You might have wondered what happened on your way up the Rosslyn hill on the Custis Trail last week. You were pedaling along and quietly passed a fellow commuter slowly spinning his way home. Not 10 seconds after you’ve passed him (and nine seconds after you’ve forgotten him), he blows by you, stomping in the biggest gear he has, passing you in a fury of power and dangling work ID cards.
While you may not have appreciated it at the time, you just encountered one of Arlington’s many “pathletes.”
Not quite ready to join the regular lunchtime peloton at Hains Point, and without the time for 50-milers out in Loudoun County on the weekend, these tortured souls reach for their dreams by competing with unsuspecting commuters, recreational riders and the occasional small child.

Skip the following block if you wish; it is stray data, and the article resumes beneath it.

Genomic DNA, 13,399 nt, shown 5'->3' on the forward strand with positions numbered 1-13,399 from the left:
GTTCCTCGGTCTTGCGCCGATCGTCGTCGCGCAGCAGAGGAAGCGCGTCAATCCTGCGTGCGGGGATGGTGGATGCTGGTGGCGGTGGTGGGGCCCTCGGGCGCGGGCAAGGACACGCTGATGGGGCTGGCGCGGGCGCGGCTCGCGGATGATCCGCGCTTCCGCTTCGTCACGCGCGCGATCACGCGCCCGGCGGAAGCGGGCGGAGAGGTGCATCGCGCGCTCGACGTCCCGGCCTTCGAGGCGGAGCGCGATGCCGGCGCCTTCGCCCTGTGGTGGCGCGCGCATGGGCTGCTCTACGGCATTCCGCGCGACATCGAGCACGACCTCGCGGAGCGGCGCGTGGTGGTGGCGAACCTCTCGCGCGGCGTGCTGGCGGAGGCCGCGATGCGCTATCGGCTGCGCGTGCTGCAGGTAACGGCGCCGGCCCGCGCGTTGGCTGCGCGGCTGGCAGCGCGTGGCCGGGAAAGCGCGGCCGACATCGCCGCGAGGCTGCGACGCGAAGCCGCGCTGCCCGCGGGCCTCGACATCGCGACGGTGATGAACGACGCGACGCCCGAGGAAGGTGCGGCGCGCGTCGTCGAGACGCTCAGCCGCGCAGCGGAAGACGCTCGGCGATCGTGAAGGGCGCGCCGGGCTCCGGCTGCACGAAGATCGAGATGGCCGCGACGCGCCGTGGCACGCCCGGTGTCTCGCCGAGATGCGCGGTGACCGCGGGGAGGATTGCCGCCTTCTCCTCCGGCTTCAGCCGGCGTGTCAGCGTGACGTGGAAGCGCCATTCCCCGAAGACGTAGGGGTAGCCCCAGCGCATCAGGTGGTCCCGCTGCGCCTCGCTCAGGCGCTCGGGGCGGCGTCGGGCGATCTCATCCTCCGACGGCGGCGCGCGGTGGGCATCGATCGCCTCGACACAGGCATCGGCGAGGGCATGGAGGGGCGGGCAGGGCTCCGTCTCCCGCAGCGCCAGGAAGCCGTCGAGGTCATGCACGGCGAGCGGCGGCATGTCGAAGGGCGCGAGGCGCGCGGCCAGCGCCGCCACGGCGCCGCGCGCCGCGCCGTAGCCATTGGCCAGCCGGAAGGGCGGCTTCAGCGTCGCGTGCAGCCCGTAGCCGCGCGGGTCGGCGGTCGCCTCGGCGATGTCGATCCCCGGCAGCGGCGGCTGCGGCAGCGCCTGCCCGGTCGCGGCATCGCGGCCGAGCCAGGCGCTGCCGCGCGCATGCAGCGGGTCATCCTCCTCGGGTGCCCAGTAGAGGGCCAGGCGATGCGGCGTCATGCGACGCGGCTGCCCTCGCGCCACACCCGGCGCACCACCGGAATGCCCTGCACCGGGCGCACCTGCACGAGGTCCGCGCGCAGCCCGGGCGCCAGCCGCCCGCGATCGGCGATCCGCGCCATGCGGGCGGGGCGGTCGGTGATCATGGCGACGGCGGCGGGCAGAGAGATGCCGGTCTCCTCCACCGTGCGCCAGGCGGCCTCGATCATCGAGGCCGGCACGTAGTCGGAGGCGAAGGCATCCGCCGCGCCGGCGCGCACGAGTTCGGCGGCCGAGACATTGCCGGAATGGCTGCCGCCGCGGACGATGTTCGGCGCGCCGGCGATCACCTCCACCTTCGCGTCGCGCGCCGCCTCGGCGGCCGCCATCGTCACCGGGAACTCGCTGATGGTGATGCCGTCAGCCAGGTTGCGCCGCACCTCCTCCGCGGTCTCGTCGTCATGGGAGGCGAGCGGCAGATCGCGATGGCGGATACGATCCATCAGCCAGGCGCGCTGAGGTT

Some details of their efforts remain unclear to those the pathletes dominate on Arlington’s paths. This includes where the competition starts and stops, who exactly is competing, and, well ... why.
The only thing that seems clear is the pathlete’s need to win. Winning what isn’t important – it’s just The Win. Some witnesses of these incredible contests have reported a brief, and oddly self-satisfied, grin flashing across the faces of pathletes who successfully drop their unsuspecting prey.
Attempts to determine what look came across the faces of those who failed were defeated by the apparent fact that no pathlete ever loses. It seems that if they don’t win, well, they weren’t racing anyway.
Very occasionally, two pathletes will encounter each other on the same section of trail, and – through some mechanism not entirely understood by the rest of us – try to knock each other out of the Pathlete Championship Brackets. To bystanders, it looks like two ridiculous guys acting like they own the Custis.
But to the pathletes? Everything’s on the line. Unless it’s not.
Mark Blacknell is chair of the Arlington Bicycle Advisory Committee, a member of the board of directors of the Washington Area Bicyclist Association, and a League Cycling Instructor.